How Pop Became Political for Artists Across the Americas
AUSTIN, Texas — National leaders are often commemorated in portraits, but not like this. Simon Bolívar and George Washington — iconic figures in Colombia and the United States — look less than mighty in Beatriz González’s and Eric Avery’s pictures of them. Painted during the years of extreme political and social turbulence known as “La Violencia,” González’s “Apuntes para la historia extensa, continuación (Notes for an Extensive History, Continuation)” (1968) depicts the South American hero with dull features and noxious, Pepto Bismol pink skin. And Avery’s linocut “The New Face of Liberty” (1983), created amid the country’s AIDS crisis, covers a found image of the first US president with a scratchy skeleton.
Both artists used the bold colors, figuration, and appropriated imagery of Pop Art, but with a biting political message. Their work is what the Chilean curator Soeldad García termed “Pop crítico,” or critical Pop. A new exhibition co-curated by Vanessa Davidson and Carter Foster, Pop Crítico/Political Pop: Expressive Figuration in the Americas, 1960s-1980s at the Blanton Museum of Art, explores the ways that artists across the Americas employed Pop’s playful, ironic language to express their critical consciousness.
“Pop art began in earnest in the United States in the early 1960s, and in Latin America in the mid-1960s,” Davidson told Hyperallergic in a recent email. The capitalist consumer culture that inspired US artists was less prevalent in Latin America, but both groups applied Pop aesthetics to weighty issues. “US artists used it to expose racism, voice anti-war sentiment, or call attention to the incipient AIDS crisis,” Foster said by email. “In Latin America, artists confronted endemic social and economic inequality, corruption, and state-sponsored repression and torture under military dictatorships.”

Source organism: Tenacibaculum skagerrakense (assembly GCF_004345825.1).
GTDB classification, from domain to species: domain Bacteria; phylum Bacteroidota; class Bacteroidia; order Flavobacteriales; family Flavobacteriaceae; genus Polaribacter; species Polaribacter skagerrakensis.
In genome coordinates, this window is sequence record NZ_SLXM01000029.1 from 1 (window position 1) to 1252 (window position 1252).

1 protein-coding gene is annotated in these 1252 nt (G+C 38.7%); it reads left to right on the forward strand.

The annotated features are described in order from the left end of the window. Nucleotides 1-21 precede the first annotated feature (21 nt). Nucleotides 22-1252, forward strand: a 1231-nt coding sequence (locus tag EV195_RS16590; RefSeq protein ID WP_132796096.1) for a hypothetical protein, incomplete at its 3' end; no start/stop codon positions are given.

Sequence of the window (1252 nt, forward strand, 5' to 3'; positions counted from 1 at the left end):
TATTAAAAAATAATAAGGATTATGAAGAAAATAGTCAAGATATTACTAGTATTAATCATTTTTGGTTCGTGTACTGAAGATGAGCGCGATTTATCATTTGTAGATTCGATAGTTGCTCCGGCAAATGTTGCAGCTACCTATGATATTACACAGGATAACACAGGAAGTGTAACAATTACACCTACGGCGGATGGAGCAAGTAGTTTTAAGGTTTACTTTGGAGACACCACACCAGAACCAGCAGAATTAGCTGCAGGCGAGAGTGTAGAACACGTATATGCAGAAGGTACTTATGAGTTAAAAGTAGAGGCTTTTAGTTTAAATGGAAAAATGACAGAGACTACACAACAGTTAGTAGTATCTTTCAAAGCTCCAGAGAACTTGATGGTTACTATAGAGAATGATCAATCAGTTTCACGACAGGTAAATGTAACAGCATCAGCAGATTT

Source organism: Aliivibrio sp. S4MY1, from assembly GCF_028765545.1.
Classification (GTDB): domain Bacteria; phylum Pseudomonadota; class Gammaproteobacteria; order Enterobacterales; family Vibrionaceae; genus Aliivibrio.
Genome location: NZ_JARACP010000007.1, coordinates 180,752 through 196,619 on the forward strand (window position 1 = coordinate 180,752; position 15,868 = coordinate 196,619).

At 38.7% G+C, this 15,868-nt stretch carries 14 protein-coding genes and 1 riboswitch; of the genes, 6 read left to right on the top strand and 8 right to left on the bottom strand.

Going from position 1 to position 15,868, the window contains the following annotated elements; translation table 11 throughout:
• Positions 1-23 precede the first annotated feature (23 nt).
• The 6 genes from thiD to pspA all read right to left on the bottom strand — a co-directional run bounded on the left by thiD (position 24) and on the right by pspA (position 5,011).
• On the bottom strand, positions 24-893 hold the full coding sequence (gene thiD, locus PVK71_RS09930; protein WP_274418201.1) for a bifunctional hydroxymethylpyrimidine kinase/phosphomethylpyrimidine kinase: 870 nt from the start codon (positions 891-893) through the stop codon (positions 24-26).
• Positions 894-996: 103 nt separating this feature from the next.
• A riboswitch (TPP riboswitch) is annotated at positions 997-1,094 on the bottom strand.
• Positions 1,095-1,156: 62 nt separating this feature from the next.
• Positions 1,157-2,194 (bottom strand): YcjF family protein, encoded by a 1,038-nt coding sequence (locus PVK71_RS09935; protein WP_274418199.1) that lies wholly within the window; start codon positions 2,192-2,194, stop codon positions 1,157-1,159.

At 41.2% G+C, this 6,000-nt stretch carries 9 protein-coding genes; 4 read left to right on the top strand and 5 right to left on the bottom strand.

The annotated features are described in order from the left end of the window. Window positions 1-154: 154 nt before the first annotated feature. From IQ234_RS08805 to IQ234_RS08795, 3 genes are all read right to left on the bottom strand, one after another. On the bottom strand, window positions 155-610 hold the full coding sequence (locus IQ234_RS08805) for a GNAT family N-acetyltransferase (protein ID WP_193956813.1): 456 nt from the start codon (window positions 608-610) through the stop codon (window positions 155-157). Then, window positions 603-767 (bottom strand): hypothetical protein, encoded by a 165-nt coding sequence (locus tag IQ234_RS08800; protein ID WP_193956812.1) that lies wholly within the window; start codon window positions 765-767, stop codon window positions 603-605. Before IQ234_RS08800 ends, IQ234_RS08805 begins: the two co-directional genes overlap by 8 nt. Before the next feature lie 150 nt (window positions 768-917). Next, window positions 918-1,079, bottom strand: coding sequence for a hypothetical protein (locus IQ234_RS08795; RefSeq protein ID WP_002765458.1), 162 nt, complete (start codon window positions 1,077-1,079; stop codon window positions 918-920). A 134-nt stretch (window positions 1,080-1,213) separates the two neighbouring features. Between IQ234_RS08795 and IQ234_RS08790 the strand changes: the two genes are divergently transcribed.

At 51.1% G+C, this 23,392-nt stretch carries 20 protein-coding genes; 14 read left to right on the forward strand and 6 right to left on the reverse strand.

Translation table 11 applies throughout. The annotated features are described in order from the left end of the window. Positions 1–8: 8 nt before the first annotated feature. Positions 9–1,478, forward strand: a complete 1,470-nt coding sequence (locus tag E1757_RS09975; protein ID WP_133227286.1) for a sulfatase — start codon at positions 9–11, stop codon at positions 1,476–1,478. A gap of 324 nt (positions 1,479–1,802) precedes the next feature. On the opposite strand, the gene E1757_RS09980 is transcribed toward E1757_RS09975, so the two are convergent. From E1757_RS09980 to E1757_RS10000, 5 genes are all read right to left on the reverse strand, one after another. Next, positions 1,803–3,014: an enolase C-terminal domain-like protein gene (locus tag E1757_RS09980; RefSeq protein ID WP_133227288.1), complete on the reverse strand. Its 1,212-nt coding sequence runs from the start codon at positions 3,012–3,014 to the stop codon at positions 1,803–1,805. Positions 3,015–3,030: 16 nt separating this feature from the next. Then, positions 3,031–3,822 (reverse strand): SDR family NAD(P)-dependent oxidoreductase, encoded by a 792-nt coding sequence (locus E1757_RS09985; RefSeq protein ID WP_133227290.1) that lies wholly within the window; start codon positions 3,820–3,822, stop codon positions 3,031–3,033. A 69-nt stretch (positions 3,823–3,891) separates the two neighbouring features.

For those under violent regimes, Pop offered a less obvious means of leveling critique. Antonio Berni’s collage painting “Ley marcial o le dictateur (Martial Law or The Dictator)” (1964) was created amid a string of Argentine military dictatorships. In the piece, a mustachioed military man made from bits of plastic, tap shoe tips, cardboard, and other throwaways appears inside a TV-like frame beside a boxed text reading “LEY MARCIAL,” or “MARTIAL LAW,” as if he’s announcing the policy on a news broadcast. The figure’s junk materials and cartoonish face suggest that military leaders like this one are, in themselves, useless hunks of trash.
In the US, artists responded to the developing Civil Rights, feminist, and other social movements with Pop. In Barbara Jones-Hogu’s screen prints “Nation Time” (1970) and “Land Where My Father Died” (1968), the US flag is reconfigured into swirling and brick-like designs that fly over Black demonstrators who march and raise their fists. May Stevens’s screen print “Big Daddy with Hats” (1971) stemmed from her opposition to the Vietnam War and to the authoritarianism and racism of her father’s generation. Both artists’ arguments for racial justice in civil life and policing continue to be urgent today. But as the exhibition shows, Pop is an artistic language that spans borders and time.
Pop Crítico/Political Pop: Expressive Figuration in the Americas, 1960s-1980s continues at the Blanton Museum of Art (200 East Martin Luther King Jr Boulevard, Austin, Texas) through January 16, 2022. The exhibition was co-curated by Vanessa Davidson and Carter Foster.